IIARDUICK A .VAIX,
DRY GOODS, GROCERIES. HATS, CAPS
BOOTS. SHOES, HARDWARE,
WK.nti will nll !av fnr ftnali ni mrti iy rrt
for country produce, paying the highest market
New Goods! New Goods!
L. ROSENBERG & BRO.
Erery department in our stock is full and oar
prices are uo-wd to mo
Wc are confident that no other house will do
as well "by you as ours. Wo respectfully so
licit an examination or our
GOODS AND PRICES
before, making your spring pure bases, believ
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cency. It alsi entitles them to a great claim
upon tho public gratitude. The Magazine has
done good, and not evil, all the days of its
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ber of volumes, for ten timet iti tott; and then.
there xe the ehromo, beeidet!
The national feature of The Ald'ne must ba
taken in no narrow sense. True art is cosmo
politan. While The A! Jine is a strictly Ameri
ran institution, it does not confine itself to tha
peproduction of native art. Its misiion is to
cultivate a broad and appreciative art taste, ono
that will discriminate on grounds of intrinsis
merit. Thus, while pleadingbefore the patrons
of The Aldine, as a leading characteristic, tha
productions of the most noted American artists,
attention will always ba given to specimens
from foreign masters, giving subscribers all tha
pleasure and instruction obtainable from hms
or foreign sources.
The artistic illustration of American scenery,
original with The Aldine is an important fea
ture, and its magnificent plates are of a siza
more appropriate to the satisfactory treatment
of details than can ba afforded by any inferior
page. Thejudicious interspersion of landscape,
marine, figure and anima subjects, sustain an
unabated interest, impossible where the scopa
of the work conSnes the artist too closely to a
single style of subject. The literature of Tha
Aldine is a light and graceful accompaniment,
worthy of the artistia features, with only such
technical disquisitions as do not interfere wit&
the popular interest of tha work.
PREMIUM FOR 1875.
Pvery snbsciber for 1375 will receive a bean
tifut portrait, in oil co'ors, of the same nobla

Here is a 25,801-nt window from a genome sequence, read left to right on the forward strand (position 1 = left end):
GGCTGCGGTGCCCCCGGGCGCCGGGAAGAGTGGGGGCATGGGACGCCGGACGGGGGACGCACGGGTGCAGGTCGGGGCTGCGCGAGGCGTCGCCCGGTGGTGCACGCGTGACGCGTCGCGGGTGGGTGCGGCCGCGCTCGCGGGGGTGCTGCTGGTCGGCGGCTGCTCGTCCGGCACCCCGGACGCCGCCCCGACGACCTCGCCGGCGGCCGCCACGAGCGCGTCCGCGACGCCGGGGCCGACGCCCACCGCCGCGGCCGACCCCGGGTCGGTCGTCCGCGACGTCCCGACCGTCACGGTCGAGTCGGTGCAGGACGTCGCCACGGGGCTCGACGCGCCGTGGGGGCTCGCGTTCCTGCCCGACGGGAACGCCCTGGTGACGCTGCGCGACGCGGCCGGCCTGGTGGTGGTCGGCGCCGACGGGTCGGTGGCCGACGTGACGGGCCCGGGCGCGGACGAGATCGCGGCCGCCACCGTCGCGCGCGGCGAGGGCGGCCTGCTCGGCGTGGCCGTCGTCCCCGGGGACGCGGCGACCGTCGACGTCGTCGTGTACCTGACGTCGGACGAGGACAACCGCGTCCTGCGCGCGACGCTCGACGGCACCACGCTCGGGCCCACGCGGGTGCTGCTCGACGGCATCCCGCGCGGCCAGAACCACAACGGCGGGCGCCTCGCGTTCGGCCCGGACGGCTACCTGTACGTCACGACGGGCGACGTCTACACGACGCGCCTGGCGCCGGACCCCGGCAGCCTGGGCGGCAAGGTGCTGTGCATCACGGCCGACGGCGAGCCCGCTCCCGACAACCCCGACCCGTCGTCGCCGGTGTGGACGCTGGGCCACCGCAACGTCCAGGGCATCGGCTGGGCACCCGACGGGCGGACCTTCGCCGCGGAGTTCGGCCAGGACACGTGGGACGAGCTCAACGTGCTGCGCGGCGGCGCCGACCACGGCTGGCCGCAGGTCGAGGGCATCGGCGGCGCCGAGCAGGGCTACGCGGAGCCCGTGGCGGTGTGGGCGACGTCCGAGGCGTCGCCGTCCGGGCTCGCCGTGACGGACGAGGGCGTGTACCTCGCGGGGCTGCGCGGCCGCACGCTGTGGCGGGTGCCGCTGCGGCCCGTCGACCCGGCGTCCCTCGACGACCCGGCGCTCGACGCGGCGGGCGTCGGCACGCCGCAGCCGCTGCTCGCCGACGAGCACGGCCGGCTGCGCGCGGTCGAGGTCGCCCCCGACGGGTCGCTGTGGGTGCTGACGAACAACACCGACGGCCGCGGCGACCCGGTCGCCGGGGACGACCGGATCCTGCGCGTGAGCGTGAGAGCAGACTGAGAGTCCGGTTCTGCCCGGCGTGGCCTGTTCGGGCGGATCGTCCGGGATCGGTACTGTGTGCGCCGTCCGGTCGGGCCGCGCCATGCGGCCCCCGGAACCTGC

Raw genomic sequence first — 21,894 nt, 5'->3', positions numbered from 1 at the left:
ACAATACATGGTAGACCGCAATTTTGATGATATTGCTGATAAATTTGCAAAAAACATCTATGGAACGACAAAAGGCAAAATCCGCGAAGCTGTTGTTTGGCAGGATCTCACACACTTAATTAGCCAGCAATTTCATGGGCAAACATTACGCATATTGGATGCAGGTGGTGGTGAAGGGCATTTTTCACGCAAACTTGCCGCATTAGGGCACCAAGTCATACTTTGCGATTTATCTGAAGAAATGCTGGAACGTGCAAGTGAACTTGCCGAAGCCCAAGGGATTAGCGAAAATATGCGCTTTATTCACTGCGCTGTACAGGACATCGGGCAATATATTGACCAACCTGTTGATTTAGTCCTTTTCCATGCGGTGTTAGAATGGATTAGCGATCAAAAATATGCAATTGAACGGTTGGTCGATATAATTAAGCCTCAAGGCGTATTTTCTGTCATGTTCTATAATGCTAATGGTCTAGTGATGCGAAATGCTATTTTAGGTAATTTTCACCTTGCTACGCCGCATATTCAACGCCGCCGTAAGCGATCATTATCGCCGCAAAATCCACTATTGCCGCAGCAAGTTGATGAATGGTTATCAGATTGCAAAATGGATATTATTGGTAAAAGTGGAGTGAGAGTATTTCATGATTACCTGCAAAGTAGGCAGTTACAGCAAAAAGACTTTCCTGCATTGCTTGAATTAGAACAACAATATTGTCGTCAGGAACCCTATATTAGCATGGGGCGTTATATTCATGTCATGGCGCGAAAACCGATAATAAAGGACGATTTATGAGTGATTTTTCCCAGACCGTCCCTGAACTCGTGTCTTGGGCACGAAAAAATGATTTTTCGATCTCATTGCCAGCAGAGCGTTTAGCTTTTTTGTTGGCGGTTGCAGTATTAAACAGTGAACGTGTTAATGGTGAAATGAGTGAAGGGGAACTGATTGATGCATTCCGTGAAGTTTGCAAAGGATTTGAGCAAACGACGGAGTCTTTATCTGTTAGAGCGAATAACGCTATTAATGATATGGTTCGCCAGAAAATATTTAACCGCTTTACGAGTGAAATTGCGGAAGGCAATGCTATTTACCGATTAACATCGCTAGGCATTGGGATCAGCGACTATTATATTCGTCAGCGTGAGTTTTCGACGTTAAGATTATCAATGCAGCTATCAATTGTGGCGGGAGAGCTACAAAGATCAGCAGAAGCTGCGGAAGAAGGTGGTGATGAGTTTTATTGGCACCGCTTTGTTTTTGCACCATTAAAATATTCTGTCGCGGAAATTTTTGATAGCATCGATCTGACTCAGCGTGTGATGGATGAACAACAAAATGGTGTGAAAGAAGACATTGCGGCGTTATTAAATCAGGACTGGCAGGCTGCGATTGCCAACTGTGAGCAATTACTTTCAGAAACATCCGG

dog whose picture in a farmer issue attracted i
"Man' Unselfish Friend'
will be welcome to every home. Everybody
loves such a dog, and the portrait is executed
so true to tbe life, that it seems tha veritable
presence of the animal itself. The Rev. T. Da
Witt Talmage tails that his own Newfoundland
dog (tha finest in Brooklyn) barks at it. Al
though so natural, no one who sees this pre
mium enromo wui nave tne sugutesi tear or
Besides tho ehromo every advance subscriber
to The Aldine for 1375 is constituted a member
and entitled to the privileges of
THE ALDINT2 ART "UNION.
Tha Union owns the originals of all The Al
dine pictures, nhich with other paintings and
engravings, are to be distributed among the
members. To every series ofi.OUO subscribers
100 different pieces, valued at over $2,300. are
distributed as soon as the series is full, and the
awards of each series as- made, are to be pub
lished in tne next sueceaing issue ot Toe Al
dine. This feature only applies to subscribers,
who pay for one year ict advance. Full partic
ulars in circular sent on application inclosing a
One Subscription, entitling to Ihe Aldine one
year, tha Chromo, and the
Six Dollars per annum. In Advance.
(No charge for postage.)
Specimen copies of The Aldine, 50 eenU
The Aldine will hereafter be obtainable only
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club rates; cash for subscriptions must be sent
the publishers direct or handed to the local
canvasser, without responsibility to the pub
lisher, except in cases whsre the eertiSeata is
given, bearing the fac simife signature of JA3.
Any person wishing to act permanently is tt
local canvasser, will receivafalland prompt in
formation by applying to
THE ALDINE COMPANY,
53 Maiden-Lane, New York.
Continues tor tie present year its liberal ar
rangement, whereby, on tha 31st of December,
1375, it will distribute impartially among its
in- presents, comprising greenbacks and nearly
one thousand nseful and beautiful article,
Tho Courier-Journal is a long-estabSSsbed
live, wide-awake, progressive, newsy, bright
and spicy paper.
No other paper offers such inducements to
subscribers and club agents. Circulars with
full particulars and specimen copies sent fret,
Terms, $2 00 a year and liberal offers to clubs.
Daily edition $12. Postage prepaid on all
papers without extra charge. Address
W. N, UALDEMAN,
President Courier-Journal Company
A government land warrant for services ren
dered in tho war ot 1812, forl60 acres of land,
For further information apply to J. X
Rogers, Beaver Dam, Ky., or John P. Barrett
All kinds of Blacksmithing done in goo4
style and the lowest price for cash only.
ado a specialty. Wilt shoe alt round for $t .23